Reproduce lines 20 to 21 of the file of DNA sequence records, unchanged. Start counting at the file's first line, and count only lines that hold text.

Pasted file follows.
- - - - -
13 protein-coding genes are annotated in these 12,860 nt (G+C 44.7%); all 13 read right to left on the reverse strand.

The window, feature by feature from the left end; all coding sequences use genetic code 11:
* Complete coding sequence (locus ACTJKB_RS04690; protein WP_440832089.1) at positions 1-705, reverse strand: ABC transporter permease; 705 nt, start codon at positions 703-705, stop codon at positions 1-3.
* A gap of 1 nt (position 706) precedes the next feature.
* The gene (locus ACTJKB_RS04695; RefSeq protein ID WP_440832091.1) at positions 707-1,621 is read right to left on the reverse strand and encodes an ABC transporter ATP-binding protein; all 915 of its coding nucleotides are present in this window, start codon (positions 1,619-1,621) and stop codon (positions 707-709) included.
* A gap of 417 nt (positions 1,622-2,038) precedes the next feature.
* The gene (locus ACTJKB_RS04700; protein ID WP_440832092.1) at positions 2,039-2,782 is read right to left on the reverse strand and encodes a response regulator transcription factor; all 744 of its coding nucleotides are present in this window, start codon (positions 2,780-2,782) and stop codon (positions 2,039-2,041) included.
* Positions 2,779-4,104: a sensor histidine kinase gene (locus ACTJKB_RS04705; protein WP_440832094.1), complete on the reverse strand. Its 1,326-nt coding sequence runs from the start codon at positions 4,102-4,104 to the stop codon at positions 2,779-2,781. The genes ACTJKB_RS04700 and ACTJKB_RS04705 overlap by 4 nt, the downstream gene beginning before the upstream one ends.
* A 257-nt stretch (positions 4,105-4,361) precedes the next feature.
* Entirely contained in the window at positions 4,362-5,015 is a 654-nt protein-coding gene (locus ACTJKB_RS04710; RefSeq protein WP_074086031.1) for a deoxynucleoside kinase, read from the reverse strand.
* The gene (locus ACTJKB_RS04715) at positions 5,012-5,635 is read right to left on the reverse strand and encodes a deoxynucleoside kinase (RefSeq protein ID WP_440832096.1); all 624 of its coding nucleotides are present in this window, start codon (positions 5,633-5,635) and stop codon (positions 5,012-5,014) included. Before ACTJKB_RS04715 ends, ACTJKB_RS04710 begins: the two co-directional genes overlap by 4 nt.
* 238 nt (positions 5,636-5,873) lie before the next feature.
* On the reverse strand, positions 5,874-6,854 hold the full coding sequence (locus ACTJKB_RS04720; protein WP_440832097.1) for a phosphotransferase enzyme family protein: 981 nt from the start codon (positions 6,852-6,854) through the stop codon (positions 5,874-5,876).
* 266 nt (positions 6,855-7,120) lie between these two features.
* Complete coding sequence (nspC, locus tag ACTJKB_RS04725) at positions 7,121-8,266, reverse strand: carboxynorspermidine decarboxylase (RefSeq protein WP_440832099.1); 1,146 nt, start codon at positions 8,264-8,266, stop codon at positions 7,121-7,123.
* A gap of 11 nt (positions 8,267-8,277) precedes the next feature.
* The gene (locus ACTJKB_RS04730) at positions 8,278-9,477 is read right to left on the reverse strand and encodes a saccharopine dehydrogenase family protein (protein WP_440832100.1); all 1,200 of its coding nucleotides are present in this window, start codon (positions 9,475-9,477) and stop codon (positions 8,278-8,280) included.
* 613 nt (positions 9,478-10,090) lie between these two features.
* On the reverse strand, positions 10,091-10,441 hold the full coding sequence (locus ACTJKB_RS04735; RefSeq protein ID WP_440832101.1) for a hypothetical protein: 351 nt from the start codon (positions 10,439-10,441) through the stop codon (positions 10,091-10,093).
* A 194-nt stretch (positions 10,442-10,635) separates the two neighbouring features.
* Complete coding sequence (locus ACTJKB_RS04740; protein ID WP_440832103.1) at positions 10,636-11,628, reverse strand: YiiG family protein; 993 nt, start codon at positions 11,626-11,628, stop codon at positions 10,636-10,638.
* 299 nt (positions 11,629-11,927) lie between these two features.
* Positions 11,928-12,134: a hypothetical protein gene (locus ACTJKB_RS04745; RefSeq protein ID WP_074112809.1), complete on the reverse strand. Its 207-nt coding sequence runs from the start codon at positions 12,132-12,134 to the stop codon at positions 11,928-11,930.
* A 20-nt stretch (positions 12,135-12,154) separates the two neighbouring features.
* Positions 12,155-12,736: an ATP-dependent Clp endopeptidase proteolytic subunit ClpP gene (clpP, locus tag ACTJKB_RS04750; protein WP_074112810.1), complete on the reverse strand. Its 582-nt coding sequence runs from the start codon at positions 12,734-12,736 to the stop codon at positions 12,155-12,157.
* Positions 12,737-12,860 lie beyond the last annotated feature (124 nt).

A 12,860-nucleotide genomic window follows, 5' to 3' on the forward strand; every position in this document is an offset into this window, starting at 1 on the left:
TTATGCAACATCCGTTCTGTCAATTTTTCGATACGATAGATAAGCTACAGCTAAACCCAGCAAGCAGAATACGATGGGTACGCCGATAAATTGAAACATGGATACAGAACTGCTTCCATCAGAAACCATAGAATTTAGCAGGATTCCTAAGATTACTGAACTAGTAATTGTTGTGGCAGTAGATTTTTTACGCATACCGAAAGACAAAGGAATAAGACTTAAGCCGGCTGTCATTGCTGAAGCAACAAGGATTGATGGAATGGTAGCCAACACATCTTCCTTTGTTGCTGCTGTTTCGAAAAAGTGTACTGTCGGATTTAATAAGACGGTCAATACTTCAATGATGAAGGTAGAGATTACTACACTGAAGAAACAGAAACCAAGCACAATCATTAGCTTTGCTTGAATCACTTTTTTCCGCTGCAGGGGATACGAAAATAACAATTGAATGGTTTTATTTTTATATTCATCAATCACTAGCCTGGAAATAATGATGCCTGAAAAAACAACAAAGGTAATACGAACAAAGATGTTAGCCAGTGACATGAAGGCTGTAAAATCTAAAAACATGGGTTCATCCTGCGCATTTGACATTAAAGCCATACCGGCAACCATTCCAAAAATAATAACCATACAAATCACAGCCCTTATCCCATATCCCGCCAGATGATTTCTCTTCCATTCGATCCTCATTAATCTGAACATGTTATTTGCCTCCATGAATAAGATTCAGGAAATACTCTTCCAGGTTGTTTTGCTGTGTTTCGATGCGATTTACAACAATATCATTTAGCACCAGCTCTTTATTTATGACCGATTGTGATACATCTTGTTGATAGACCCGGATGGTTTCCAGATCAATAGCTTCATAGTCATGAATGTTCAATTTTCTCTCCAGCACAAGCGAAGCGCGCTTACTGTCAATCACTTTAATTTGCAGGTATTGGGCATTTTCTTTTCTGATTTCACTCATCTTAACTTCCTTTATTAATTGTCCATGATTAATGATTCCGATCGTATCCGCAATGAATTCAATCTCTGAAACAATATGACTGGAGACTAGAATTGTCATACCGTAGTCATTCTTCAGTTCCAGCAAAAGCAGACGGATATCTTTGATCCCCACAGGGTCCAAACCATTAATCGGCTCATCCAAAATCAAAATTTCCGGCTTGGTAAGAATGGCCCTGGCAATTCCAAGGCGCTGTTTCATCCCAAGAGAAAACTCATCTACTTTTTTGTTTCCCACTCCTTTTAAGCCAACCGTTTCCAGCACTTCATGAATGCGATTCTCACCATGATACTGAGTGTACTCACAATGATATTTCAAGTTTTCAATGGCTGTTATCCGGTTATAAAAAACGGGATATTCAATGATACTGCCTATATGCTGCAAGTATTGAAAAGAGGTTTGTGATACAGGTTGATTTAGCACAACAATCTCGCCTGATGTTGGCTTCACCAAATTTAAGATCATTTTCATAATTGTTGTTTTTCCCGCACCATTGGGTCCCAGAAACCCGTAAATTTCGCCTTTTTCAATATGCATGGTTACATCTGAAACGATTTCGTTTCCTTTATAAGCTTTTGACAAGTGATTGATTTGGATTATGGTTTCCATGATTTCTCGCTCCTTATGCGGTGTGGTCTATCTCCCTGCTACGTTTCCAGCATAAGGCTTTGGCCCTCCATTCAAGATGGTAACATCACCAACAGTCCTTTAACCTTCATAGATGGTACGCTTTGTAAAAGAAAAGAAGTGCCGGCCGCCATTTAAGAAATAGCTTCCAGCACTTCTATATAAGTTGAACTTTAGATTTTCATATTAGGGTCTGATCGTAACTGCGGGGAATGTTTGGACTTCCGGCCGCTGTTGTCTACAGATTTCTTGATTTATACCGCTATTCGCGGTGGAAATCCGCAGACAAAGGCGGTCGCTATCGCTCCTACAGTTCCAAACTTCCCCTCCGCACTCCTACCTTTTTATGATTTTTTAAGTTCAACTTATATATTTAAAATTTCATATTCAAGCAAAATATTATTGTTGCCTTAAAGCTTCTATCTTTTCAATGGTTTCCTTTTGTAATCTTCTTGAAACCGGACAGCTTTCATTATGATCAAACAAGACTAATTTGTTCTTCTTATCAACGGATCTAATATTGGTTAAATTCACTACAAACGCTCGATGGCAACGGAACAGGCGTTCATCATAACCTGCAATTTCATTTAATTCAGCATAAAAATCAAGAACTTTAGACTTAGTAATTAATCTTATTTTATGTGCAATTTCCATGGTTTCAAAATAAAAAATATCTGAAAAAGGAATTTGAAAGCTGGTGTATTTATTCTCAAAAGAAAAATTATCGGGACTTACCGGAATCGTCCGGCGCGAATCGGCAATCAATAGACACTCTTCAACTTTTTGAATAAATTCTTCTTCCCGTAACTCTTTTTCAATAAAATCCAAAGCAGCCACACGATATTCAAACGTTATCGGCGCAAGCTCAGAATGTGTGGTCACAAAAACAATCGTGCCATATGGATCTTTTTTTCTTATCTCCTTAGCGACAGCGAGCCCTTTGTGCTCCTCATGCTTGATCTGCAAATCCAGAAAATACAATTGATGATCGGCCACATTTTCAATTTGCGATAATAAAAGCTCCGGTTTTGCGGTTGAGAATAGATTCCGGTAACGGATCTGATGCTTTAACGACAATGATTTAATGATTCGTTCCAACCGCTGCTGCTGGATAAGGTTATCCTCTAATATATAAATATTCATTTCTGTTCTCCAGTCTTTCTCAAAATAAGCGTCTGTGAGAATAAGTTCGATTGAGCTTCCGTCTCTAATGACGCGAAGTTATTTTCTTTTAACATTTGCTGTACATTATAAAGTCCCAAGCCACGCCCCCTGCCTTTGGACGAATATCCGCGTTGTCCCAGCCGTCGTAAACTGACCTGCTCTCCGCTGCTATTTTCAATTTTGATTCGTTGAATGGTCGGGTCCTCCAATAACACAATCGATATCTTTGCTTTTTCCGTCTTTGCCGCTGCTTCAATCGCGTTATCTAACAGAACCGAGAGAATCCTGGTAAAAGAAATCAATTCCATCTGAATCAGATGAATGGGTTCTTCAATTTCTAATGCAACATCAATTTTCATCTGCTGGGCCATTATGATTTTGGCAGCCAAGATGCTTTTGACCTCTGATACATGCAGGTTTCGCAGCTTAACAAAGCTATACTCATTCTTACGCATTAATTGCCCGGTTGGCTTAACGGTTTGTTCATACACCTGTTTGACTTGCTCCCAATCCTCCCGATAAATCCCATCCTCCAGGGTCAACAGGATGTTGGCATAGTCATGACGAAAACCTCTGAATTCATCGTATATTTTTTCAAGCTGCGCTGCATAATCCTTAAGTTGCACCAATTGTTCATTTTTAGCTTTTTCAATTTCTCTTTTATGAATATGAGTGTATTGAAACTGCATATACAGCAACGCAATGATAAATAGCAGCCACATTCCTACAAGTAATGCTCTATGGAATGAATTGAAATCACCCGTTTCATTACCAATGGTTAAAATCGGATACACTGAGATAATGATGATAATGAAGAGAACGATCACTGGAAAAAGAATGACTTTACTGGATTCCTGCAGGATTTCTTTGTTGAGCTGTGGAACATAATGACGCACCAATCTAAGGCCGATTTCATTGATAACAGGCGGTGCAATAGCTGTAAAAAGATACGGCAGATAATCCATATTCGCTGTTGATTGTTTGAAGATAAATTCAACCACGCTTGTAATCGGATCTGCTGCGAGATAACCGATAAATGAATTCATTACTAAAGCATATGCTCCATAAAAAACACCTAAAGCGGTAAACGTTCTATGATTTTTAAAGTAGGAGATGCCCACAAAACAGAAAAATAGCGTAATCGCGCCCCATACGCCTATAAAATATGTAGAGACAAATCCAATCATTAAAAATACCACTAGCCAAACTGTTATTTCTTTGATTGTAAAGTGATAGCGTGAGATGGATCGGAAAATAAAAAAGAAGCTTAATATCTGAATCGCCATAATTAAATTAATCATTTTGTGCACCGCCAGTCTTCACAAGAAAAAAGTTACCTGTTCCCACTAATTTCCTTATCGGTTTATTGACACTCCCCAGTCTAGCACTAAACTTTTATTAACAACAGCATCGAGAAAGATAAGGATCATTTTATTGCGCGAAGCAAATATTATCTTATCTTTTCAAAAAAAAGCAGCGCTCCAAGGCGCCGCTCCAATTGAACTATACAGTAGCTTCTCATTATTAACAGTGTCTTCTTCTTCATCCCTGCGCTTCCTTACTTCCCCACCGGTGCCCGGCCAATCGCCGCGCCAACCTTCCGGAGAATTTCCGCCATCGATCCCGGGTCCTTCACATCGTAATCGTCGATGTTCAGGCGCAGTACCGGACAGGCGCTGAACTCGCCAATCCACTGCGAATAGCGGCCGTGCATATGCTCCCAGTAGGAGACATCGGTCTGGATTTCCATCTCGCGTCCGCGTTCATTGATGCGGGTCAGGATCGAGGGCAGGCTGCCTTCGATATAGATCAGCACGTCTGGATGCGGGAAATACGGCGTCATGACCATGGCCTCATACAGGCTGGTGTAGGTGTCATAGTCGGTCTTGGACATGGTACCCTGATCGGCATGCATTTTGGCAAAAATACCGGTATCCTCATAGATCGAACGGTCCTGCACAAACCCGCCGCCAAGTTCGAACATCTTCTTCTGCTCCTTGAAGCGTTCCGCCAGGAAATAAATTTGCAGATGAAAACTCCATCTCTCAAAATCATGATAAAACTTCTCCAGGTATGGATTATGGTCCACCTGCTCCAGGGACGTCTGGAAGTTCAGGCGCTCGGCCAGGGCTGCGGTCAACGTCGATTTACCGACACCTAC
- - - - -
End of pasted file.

* A 194-nt stretch (positions 10,442-10,635) separates the two neighbouring features.
* Complete coding sequence (locus ACTJKB_RS04740; protein ID WP_440832103.1) at positions 10,636-11,628, reverse strand: YiiG family protein; 993 nt, start codon at positions 11,626-11,628, stop codon at positions 10,636-10,638.